Citing no evidence, President Donald Trump on Wednesday accused his predecessor's national security adviser of breaking the law, one month after he accused former President Barack Obama of illegally wiretapping him.
In an interview with The New York Times, Trump said Obama's national security adviser, Susan Rice, committed a crime when she asked government analysts to disclose the names of Trump associates documented in intelligence reports. Trump would not say if he reviewed new intelligence to support his claim. He told the Times he would say more "at the right time."
"I think it's going to be the biggest story," Trump said. "It's such an important story for our country and the world. It is one of the big stories of our time."
Rice is the latest target for Trump and his embattled defenders. She has firmly denied that she did anything inappropriate in requesting the identities of Trump associates. As the national security adviser, Rice would have been authorized to seek identities of people whose names were redacted from intelligence reports. Officials typically "unmask" Americans if it is deemed necessary for understanding the information. Some Trump allies have accused Rice of unmasking officials for political reasons.
"Absolutely false," Rice declared Tuesday.
Trump on Wednesday disagreed. When the Times asked him if Rice broke the law, he said, "Do I think? Yes, I think." The president did not specify what law he thinks Rice may have broken.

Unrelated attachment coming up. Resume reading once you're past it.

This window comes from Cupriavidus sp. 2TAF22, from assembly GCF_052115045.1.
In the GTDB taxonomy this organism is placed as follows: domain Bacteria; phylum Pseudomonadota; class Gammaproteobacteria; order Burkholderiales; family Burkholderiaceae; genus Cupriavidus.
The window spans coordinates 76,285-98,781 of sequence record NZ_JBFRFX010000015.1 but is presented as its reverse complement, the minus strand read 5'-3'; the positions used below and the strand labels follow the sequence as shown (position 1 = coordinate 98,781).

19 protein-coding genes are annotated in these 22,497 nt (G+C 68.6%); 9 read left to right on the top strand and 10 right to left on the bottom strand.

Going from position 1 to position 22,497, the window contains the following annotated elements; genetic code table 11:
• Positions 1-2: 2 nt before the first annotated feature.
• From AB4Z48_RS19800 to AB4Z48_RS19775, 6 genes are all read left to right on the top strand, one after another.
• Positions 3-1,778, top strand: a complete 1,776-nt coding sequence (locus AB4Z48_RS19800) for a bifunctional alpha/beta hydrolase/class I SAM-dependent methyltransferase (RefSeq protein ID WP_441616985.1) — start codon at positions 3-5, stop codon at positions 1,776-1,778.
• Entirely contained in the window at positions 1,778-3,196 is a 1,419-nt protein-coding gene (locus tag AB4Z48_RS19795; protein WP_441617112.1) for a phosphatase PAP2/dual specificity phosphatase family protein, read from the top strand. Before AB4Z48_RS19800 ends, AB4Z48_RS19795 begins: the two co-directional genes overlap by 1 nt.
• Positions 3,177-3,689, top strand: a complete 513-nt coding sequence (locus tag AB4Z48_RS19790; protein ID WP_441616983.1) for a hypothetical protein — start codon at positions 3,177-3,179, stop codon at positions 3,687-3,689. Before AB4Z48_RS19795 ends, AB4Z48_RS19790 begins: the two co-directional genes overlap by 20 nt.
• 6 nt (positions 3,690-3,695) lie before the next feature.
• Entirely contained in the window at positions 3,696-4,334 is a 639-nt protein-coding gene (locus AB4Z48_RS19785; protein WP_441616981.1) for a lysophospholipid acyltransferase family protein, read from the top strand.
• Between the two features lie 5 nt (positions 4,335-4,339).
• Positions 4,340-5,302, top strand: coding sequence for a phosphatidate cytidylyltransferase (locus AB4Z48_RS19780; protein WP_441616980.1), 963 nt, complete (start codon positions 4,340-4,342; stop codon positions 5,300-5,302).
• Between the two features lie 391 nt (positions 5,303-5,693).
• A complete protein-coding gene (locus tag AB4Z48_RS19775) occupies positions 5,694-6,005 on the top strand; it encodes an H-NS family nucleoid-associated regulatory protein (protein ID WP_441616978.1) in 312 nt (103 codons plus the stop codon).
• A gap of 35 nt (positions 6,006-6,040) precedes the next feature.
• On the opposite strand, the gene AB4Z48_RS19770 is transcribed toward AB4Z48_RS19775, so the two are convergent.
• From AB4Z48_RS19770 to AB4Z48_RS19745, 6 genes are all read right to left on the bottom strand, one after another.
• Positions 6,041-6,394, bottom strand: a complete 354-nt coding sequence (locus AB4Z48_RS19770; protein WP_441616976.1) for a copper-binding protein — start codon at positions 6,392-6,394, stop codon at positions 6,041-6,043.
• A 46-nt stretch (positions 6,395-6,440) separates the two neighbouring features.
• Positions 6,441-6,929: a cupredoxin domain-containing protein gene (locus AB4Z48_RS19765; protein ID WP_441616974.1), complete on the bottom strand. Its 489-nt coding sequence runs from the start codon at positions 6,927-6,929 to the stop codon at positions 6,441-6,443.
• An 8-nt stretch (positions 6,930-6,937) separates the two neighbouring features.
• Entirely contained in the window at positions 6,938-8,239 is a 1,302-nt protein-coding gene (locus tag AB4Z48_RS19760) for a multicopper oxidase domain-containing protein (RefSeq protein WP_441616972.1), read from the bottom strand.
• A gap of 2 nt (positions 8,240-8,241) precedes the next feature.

Erin Pelton, a spokeswoman for Rice, said, "I'm not going to dignify the president's ludicrous charge with a comment."
Trump's unfounded accusation fits a pattern for the president. Last month, he accused Obama of wiretapping his New York skyscraper and later said Obama had spied on his campaign. Neither allegation has been backed up by evidence.
Trump's first national security adviser, Michael Flynn, is under FBI scrutiny for his ties to Russia. Two congressional committees are also investigating Flynn as part of larger probes into the Kremlin's influence on the 2016 election and possible coordination with Trump associates. Last week Trump said that Flynn, who resigned in February, should seek an immunity deal.
On Wednesday, House Speaker Paul Ryan said the House intelligence committee investigation looking into Russia's role in the 2016 election was back on track after the committee's chairman had a secret meeting on White House grounds about intelligence that Trump later said vindicated his Obama wiretapping claims. A congressional aide said the documents are being made available for all committee members to view at the White House.
Also, Republicans and Democrats have agreed on the witnesses to be called, Ryan said.
Rep. Jim Himes, D-Conn., a member of the committee, told CNN that Rice is on the witness list. A congressional aide said there were more than a dozen people on the list.
According to a U.S. official, Rice asked spy agencies to give her the names of Trump associates who surfaced in intelligence reports she was regularly briefed on. Rice's official role would have given her the ability to make those requests for national security purposes.
In an interview with MSNBC on Tuesday, Rice acknowledged that she sometimes asked for the names of Americans referenced in reports. She would not say whether she saw intelligence related to Trump associates or whether she asked for their identities, though she did say that reports related to Russia increased in the final months of the presidential election campaign.
The Trump White House has been particularly incensed that intercepted conversations between Flynn and Russia's ambassador to the U.S. surfaced in news reports before the inauguration.
Rice denied that she had leaked details about Flynn's call, saying, "I leaked nothing to nobody."
Latest Nation & World
AP writers Deb Riechmann and Alan Fram contributed to this report.